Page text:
Venus can have a ‘Squishy’ surface that regenerates itself constantly

To call Venus the world’s football would be an understatement. It is very similar to Earth – and yet at the same time as unlike Earth as one would expect an Earth-like world to be.

One of these variations is the Venusian lithosphere – the Earth’s hard, outer shell. On Earth, the lithosphere splits and moves, divided into tectonic plates that help shape the Earth’s surface, all the while draining heat from the Earth’s surrounding tectonic plates.

Venus’s lithosphere, in contrast, is free of problems, which makes the processes behind the planet’s cooling and regeneration something of a mystery.

A new study suggests that Venus may have a small ‘squishy’ lithosphere that is constantly churning up.

An example of the large Quetzalpetlatl Corona located in the southern hemisphere of Venus. (NASA/JPL-Caltech/Peter Rubin)

Studying these processes is complex and difficult: Venus is suffocated by a thick, toxic atmosphere that sheds acidic water and maintains temperatures at an average of 475 degrees Celsius (887 degrees Fahrenheit). The Londoners who were sent there did not last long.

But the data collected by the Magellan orbiter many years ago may have been keeping Venus secret all these years. Kumbon used radar to penetrate the planet’s thick clouds and image the surface — and now, scientists have used that data to discover Venus’ lithosphere may be thinner than once thought. .

Led by biologist Suzanne Smrekar of NASA’s Jet Propulsion Laboratory, the team of researchers used the Magellan data to study in detail the surface features of rocks called coronae and the craters and craters that surround them. They found that, where the cores are close together, the lithosphere is probably thin and flexible, about 11 kilometers (7 miles) on average.

The model shows that the heat flux at the surface is greater in these areas than the global average temperature.

“For a long time we were locked into this idea that the lithosphere of Venus is stable and thick, but now our view is changing,” Smrekar said.

“While Venus does not have Earth-like tectonics, these regions of thin lithosphere appear to allow large amounts of heat to escape, similar to areas where new tectonic plates are forming on Earth’s oceans.”

For a long time, scientists thought that Venus currently does not have much material in it, but recent studies have shown more signs. Coronae is one of these signs.

These features look like impact holes, and consist of a raised ring (like a crown) around a convoluted center, with a fractured focus radiating outward. They can be huge, too, hundreds of kilometers across.

Scientists first thought about coronae they were craters, but closer inspection shows that they are actually volcanic in nature. They are created by a mass of hot material rising from the planet’s interior, pushing the surface into a bubble that collapses inward when the crater cools, spilling from the edges to form a ring.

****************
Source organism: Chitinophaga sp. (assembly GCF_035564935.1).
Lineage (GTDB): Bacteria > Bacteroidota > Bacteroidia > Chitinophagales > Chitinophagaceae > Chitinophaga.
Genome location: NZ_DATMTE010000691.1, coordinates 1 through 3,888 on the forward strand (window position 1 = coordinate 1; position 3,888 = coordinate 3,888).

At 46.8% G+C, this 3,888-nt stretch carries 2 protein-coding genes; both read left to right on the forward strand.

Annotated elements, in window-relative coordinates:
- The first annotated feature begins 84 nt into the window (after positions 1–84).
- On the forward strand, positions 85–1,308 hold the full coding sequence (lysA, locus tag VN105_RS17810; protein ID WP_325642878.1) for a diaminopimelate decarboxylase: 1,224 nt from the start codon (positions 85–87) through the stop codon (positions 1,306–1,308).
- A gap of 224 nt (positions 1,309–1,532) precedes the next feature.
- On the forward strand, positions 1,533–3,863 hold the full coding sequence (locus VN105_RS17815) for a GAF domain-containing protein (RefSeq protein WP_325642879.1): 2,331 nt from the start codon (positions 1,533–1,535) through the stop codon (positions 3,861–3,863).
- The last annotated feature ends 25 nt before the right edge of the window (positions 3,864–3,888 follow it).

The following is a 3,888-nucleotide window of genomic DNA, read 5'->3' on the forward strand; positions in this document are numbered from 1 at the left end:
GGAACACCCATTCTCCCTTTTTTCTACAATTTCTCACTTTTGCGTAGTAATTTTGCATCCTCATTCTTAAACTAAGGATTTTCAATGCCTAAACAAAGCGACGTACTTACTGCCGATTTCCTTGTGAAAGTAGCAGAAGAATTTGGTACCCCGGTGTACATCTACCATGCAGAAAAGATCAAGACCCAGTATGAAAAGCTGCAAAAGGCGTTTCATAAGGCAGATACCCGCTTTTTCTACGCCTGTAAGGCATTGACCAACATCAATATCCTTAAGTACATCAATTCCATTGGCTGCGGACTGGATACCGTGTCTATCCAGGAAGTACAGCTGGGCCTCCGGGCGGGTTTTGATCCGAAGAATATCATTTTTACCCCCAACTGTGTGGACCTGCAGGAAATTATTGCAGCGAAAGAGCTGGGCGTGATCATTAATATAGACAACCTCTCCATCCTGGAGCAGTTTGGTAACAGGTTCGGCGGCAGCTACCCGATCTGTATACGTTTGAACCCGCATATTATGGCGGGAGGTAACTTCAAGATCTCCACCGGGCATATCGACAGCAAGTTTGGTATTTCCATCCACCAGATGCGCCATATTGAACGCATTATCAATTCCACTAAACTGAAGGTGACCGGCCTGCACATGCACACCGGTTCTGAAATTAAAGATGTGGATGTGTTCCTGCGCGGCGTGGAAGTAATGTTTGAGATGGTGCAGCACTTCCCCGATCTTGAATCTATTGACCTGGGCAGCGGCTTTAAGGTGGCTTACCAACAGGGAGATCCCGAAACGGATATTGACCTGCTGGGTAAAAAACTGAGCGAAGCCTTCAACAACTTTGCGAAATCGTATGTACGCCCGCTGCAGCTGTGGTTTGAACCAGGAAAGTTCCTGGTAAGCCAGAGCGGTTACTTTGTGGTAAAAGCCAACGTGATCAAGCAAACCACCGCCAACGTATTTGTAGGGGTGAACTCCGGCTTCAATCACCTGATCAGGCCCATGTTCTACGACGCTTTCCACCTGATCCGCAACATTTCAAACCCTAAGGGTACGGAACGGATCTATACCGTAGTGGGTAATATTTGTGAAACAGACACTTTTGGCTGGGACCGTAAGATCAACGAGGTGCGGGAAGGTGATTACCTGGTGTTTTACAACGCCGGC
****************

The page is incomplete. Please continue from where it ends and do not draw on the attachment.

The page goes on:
Magellan’s image of the Aine Corona on the surface of Venus. (NASA/JPL)

In fact, the effects are few and far between for Venus, at least compared to planets like Mars and Mercury. This distinction has long been a difficult one to resolve. The more craters the Earth has, the older its surface is estimated to be. If the world has small impact holes, something must have affected them.

The surface of Venus is 80 percent volcanic, suggesting some sort of process to put the internals of this planet out into the past. Many signs indicate that such a volcano is not recent, but continues, changing the face of the young world.

The work of Smrekar and her colleagues supports this hypothesis. Continued heat loss in the coronal regions of Venus indicates continued tectonic activity as magma circulates beneath the surface.

Compared to Mars, Venus has been sadly denied our attention in recent years, so there is a real lack of modern information; The Japan Aerospace Exploration Agency’s Akatsuki probe is currently the only dedicated Venus mission. For a planet similar to Earth, this looks promising, despite the challenges, but most agencies have Venus operations at the moment.

For NASA, this mission is VERITAS, a study planned for launch in 2027. Scientists hope to be able to use it to closely study the coronae of Venus.

“VERITAS will be an orbiting geologist, which will be able to determine where these active areas are, and will better resolve local differences in lithospheric thickness. We will even be able to capture the lithosphere in the process of deformation,” said Smrekar.

“We’ll determine if volcanism really makes the lithosphere ‘squishy’ enough to lose heat like Earth, or if Venus has more secrets in store.”

The study was published in Nature of Geoscience.

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